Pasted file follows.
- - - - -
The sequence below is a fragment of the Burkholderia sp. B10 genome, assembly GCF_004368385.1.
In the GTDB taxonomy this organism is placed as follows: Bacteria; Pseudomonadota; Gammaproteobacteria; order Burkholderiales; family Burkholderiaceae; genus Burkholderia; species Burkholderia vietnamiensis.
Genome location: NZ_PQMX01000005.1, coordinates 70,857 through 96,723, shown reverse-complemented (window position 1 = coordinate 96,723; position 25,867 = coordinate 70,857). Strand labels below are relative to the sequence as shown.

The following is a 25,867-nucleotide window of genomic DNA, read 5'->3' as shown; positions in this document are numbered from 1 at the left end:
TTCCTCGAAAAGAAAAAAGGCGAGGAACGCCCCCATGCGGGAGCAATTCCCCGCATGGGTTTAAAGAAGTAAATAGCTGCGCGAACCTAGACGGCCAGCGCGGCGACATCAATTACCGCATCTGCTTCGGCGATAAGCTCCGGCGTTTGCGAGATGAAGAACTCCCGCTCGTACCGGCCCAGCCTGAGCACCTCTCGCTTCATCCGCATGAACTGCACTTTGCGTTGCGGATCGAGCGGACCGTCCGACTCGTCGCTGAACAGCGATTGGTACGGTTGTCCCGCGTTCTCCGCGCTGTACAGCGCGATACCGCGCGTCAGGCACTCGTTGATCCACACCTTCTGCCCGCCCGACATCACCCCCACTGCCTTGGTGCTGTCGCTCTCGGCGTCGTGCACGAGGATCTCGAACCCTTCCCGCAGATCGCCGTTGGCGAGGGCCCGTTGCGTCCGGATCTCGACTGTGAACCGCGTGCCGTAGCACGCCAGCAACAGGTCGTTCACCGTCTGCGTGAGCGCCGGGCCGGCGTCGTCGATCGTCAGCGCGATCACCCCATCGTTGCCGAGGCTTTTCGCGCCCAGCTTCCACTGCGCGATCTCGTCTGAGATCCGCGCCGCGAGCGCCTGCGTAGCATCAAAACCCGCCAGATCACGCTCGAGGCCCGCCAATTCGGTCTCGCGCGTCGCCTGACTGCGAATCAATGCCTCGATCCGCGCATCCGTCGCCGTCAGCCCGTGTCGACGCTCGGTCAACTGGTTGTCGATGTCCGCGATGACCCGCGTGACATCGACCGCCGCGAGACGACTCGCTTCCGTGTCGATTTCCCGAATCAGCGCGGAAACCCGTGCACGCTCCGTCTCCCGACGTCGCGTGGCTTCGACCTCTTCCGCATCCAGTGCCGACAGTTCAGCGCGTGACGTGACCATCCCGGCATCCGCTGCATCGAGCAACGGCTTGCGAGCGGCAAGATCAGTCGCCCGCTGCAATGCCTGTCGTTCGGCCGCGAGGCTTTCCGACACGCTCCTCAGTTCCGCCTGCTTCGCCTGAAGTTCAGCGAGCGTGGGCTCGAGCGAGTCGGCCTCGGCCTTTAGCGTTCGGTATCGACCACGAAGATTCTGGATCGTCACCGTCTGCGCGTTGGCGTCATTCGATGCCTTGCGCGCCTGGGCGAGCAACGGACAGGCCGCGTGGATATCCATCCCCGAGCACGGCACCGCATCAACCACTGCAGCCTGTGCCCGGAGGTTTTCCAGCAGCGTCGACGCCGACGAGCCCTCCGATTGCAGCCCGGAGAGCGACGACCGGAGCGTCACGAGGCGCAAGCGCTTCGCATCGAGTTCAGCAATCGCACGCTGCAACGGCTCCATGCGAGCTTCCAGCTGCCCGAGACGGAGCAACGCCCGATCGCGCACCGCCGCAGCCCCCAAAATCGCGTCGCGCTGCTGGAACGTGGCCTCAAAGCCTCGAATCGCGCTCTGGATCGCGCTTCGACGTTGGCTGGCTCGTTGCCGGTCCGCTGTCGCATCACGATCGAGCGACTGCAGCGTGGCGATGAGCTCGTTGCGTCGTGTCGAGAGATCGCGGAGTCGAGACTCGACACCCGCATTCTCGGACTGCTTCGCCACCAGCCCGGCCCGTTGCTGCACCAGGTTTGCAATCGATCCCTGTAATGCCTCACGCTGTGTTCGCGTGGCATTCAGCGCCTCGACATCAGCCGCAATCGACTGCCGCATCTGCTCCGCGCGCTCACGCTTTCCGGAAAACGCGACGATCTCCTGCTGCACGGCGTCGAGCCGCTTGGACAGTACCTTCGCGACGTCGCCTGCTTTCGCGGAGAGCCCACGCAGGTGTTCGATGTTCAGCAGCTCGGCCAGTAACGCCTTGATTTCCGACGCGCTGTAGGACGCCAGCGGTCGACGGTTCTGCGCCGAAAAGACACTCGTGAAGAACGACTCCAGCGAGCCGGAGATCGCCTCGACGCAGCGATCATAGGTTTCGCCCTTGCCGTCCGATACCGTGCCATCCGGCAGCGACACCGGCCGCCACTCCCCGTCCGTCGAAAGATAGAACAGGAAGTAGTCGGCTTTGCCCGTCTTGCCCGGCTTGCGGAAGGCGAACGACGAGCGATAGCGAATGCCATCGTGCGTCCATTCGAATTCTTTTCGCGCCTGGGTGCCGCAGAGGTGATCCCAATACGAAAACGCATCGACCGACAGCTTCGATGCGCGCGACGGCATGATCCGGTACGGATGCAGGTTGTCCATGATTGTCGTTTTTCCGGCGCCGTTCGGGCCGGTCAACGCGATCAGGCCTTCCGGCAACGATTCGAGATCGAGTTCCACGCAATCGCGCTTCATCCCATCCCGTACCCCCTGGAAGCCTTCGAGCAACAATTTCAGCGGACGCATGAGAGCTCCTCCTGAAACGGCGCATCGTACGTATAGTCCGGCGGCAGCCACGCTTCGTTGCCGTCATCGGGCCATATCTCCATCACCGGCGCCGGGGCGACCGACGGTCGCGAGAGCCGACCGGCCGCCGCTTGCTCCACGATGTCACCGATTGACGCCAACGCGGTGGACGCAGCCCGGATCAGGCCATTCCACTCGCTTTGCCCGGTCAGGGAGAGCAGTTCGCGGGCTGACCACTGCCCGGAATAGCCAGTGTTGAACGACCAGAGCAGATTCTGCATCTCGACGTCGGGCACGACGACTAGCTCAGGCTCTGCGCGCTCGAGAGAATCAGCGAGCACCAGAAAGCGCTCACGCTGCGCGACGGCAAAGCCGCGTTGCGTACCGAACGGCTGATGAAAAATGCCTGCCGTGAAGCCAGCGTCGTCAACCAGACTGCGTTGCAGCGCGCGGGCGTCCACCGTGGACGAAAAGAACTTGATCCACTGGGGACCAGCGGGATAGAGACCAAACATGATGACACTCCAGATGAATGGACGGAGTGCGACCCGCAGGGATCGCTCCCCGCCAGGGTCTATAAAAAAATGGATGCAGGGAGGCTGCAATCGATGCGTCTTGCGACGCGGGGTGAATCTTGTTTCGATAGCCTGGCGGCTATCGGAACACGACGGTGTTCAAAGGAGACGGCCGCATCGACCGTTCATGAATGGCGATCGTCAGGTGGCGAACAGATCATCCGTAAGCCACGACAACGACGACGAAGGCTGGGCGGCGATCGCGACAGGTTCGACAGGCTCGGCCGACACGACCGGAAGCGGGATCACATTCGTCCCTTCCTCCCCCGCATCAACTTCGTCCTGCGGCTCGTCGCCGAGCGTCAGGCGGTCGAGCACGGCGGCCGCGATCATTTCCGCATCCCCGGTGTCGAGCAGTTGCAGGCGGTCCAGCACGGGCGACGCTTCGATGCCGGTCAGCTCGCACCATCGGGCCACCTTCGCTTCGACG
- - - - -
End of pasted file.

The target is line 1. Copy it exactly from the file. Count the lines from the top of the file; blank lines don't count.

The sequence below is a fragment of the Burkholderia sp. B10 genome, assembly GCF_004368385.1.